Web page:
In case you hadn’t heard, Apple announced some new hardware today. Actually, they also announced a lot of Apps and OS features, but for many, the focus was on the new hardware. For the last couple of weeks (and even right up to announcement time), wild speculation made its rounds. There were rumors, rumbles, supposed leaks, wish lists, and probably a case or two of “just making it up for ratings” — like just about every Apple hardware release.
The extra attention really wasn’t that surprising, though, as this had been rumored to be the largest hardware refresh in a while, and those rumors included some models, like the Mac Pro, which haven’t been updated in a quite some time.
While, the hardware updates weren’t quite as extensive as we’d been anticipating, the updates we did get were quite substantial. It’s all the more significant for a software-focused event like WWDC. Here’s a brief summary of the new iron from Apple.
- “Ivy Bridge” Core i5/i7 Processor up to 2.0GHz (“”Turbo Boost” to 3.2GHz)
- Up to 8GB RAM
- Intel HD Graphics 4000 integrated graphics card – up to 60% faster than previous models.
- USB 3.0
- Thunderbolt port
- Redesigned MagSafe 2 power connector
- 720p FaceTime HD Camera
- Up to 512 GB flash storage.
- Shipping immediately
In all, these weren’t too far off of what was expected. Processors were bumped up to the new “Ivy Bridge” chipset. USB got its 3.0 upgrade. The camera was updated to HD. Even the MagSafe power adapter got updated. Basically, it was a natural evolution of the previous two models.
While you can’t upgrade your memory past the factory RAM, there is the possibility that any SSDs other than the 512GB model are still 3Gb/s, meaning a 6Gb/s Mercury Aura Express may still offer a significant performance boost. You can be sure we’ll be checking this one closely.
MacBook Pro: 13- and 15-inch
- “Ivy Bridge” Core i5/i7 Processor up to 2.0GHz (“Turbo Boost” to 3.2GHz)
- 13-inch models are dual-core, 15 models are quad-core.
- Intel HD Graphics 4000 and NVIDIA GeForce GT 650M graphics cards
- USB 3.0
- Price points stay the same
- Shipping immediately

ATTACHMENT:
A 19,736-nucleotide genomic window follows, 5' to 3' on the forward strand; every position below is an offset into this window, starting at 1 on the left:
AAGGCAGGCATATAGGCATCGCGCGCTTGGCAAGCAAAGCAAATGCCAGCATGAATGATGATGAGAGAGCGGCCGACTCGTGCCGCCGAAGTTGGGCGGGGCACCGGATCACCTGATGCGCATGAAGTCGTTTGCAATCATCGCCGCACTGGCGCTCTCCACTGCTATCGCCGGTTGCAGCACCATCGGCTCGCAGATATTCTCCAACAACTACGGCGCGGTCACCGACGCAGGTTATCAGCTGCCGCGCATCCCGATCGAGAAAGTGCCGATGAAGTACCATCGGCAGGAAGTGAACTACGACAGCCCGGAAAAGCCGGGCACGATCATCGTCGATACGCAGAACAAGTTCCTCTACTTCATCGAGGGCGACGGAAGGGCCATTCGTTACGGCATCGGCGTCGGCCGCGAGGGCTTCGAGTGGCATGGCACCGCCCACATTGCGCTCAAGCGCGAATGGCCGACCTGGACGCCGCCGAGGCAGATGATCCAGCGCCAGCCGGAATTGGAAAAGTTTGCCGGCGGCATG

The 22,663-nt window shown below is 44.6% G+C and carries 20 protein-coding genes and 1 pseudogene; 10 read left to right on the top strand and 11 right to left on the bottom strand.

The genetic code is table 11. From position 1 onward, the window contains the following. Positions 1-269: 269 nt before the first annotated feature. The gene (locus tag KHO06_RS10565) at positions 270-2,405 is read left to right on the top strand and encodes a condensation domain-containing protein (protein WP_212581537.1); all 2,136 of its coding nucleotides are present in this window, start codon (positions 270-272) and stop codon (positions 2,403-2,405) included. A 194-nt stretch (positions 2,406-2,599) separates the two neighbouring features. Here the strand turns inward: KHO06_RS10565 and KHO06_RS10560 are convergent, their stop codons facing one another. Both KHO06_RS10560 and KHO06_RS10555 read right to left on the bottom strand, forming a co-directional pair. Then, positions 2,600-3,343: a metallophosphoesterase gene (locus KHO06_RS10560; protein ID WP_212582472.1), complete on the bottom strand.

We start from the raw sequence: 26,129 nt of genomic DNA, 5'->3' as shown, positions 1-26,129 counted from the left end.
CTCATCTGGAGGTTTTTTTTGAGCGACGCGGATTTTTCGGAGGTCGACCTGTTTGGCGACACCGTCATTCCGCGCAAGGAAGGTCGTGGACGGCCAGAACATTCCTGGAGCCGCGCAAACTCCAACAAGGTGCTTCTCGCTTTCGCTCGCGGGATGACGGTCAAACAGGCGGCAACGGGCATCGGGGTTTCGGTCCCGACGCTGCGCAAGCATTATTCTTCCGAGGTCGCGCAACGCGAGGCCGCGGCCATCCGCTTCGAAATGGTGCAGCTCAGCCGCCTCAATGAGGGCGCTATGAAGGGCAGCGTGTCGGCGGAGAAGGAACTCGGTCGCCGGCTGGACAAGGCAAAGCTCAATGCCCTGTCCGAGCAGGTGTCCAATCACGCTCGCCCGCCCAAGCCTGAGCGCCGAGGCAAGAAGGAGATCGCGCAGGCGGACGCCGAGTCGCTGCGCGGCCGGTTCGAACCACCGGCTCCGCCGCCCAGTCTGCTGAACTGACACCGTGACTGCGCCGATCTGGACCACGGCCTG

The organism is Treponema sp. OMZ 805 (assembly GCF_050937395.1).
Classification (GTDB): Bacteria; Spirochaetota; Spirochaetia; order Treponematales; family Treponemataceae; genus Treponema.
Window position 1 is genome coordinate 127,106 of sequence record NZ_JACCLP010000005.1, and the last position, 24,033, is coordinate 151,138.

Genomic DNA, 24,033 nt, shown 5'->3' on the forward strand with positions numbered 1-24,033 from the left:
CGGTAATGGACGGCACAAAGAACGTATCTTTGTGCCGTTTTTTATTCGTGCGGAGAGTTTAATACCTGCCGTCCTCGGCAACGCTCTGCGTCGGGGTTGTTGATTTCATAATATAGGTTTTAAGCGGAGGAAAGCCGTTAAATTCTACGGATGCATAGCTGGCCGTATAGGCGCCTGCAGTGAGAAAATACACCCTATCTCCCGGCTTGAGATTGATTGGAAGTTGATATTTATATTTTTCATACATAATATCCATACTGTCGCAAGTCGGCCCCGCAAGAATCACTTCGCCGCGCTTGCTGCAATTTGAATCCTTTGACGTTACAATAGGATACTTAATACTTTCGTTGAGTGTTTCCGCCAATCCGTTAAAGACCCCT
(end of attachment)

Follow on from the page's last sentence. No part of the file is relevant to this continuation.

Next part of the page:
This too, was a “natural progression” update: Ivy Bridge, USB 3.0, faster graphics, etc. More important thing here is what wasn’t upgraded: the 17-inch model. It’s more than that, though; the 17-inch MacBook Pro is no longer available from the Apple Store. This model MacBook Pro (which we’re calling non-Retina) is incredibly easy to upgrade, and we’ve already got the memory and SSDs you need to really maximize their potential. Watch the blog for an announcement soon on that.
However, for those looking for more pixels got all they wanted and more with Apple’s newest creation…
MacBook Pro with Retina Display
- 2280 x 1800, 220ppi Retina Display
- 2.3-2.7GHz Quad-core i7 “Ivy Bridge” processor (“Turbo Boost” up to 3.7GHz)
- Up to 16GB memory.
- up to 768GB Flash Storage
- less than 3/4” thick when closed.
- Weighs under 4.5lbs.
- Intel HD Graphics 4000 & NVIDIA GeForce GT 650M GPUs
- Up to 7 hours of battery life, up to 30 days of standby.
- MagSafe 2 power port
- Two Thunderbolt ports (up to 10 Gbps)
- Two USB 3 ports (up to 5 Gbps)
- HDMI port
- Headphone port
- SDXC card slot
- Quieter fan.
- $2199 for base model – shipping today
Apple’s big hardware announcement today was this next-generation MacBook Pro. Obviously, the big selling point is the huge Retina Display, which will make video editing, photo retouching and many other jobs much nicer.
Though roughly the same size as a “regular” 15-inch MacBook Pro, it has taken many of its cues from the MacBook Air. It is now incredibly thin, light for its size and is now flash-based.
On the flip side of that coin is that you lose both an Ethernet and a FireWire 800 port, though you can still connect via a Thunderbolt adapter if you wish. With such a radical redesign on the inside, we’re not quite sure yet what upgrades we’ll have for these, but if it can be done, you can be sure we’re on top of it.
The rest of the event was focused on Software, notably iOS 6 and OS X 10.8 Mountain Lion. iOS 6 features a lot more Siri integration (even on iPad) and an increased focus on “social” platforms such as Facebook and Twitter, as well as a number of APIs, for programmers to add this functionality to their own apps. Previews of iOS are available to developers today; we’ll see the release version this fall.
Mountain Lion’s preview touched on many of the same shared elements as iOS – things like iCloud and shared data among devices were the main focus here. Siri’s influence is shown, too, with the addition of Dictation capabilities in all apps, even third-party ones. It’s nearly ready to go; we’ll see it next month in the Mac App Store for $19.99. If you buy a new Mac from Apple between now and then, though, you can get it for free.
So what are your thoughts on the WWDC announcements? Excited over the new portables? Disappointed there were no updates to the desktop line, save some minor tweaks to the Mac Pro? Was there something else you were hoping to see but didn’t? Let us know in the comments below.
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